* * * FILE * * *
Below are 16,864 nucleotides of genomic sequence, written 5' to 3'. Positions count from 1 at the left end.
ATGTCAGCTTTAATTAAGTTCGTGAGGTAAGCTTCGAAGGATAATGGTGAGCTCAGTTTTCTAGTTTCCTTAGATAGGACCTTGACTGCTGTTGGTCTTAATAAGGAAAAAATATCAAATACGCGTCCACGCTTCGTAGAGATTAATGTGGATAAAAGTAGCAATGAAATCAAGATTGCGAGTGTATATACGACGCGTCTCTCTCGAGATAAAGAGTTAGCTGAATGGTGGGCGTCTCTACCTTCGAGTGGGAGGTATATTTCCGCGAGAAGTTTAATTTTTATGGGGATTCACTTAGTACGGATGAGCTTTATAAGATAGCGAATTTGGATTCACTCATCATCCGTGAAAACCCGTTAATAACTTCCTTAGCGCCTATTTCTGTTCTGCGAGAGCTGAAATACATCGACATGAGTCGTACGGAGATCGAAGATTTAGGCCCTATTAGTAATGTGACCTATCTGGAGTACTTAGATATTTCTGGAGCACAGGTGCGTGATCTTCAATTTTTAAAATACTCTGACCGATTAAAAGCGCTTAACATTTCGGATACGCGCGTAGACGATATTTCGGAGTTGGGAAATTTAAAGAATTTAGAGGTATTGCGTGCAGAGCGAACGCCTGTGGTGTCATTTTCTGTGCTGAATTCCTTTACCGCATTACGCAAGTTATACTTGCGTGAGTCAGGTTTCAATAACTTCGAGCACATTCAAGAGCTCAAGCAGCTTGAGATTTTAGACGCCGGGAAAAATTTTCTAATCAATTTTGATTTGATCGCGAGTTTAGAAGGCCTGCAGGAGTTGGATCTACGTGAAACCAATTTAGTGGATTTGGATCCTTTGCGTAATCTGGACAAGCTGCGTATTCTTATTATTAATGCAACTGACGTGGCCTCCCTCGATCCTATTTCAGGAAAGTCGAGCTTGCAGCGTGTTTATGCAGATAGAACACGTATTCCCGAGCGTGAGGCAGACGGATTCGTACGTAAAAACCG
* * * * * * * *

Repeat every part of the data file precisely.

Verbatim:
Below are 16,864 nucleotides of genomic sequence, written 5' to 3'. Positions count from 1 at the left end.
ATGTCAGCTTTAATTAAGTTCGTGAGGTAAGCTTCGAAGGATAATGGTGAGCTCAGTTTTCTAGTTTCCTTAGATAGGACCTTGACTGCTGTTGGTCTTAATAAGGAAAAAATATCAAATACGCGTCCACGCTTCGTAGAGATTAATGTGGATAAAAGTAGCAATGAAATCAAGATTGCGAGTGTATATACGACGCGTCTCTCTCGAGATAAAGAGTTAGCTGAATGGTGGGCGTCTCTACCTTCGAGTGGGAGGTATATTTCCGCGAGAAGTTTAATTTTTATGGGGATTCACTTAGTACGGATGAGCTTTATAAGATAGCGAATTTGGATTCACTCATCATCCGTGAAAACCCGTTAATAACTTCCTTAGCGCCTATTTCTGTTCTGCGAGAGCTGAAATACATCGACATGAGTCGTACGGAGATCGAAGATTTAGGCCCTATTAGTAATGTGACCTATCTGGAGTACTTAGATATTTCTGGAGCACAGGTGCGTGATCTTCAATTTTTAAAATACTCTGACCGATTAAAAGCGCTTAACATTTCGGATACGCGCGTAGACGATATTTCGGAGTTGGGAAATTTAAAGAATTTAGAGGTATTGCGTGCAGAGCGAACGCCTGTGGTGTCATTTTCTGTGCTGAATTCCTTTACCGCATTACGCAAGTTATACTTGCGTGAGTCAGGTTTCAATAACTTCGAGCACATTCAAGAGCTCAAGCAGCTTGAGATTTTAGACGCCGGGAAAAATTTTCTAATCAATTTTGATTTGATCGCGAGTTTAGAAGGCCTGCAGGAGTTGGATCTACGTGAAACCAATTTAGTGGATTTGGATCCTTTGCGTAATCTGGACAAGCTGCGTATTCTTATTATTAATGCAACTGACGTGGCCTCCCTCGATCCTATTTCAGGAAAGTCGAGCTTGCAGCGTGTTTATGCAGATAGAACACGTATTCCCGAGCGTGAGGCAGACGGATTCGTACGTAAAAACCG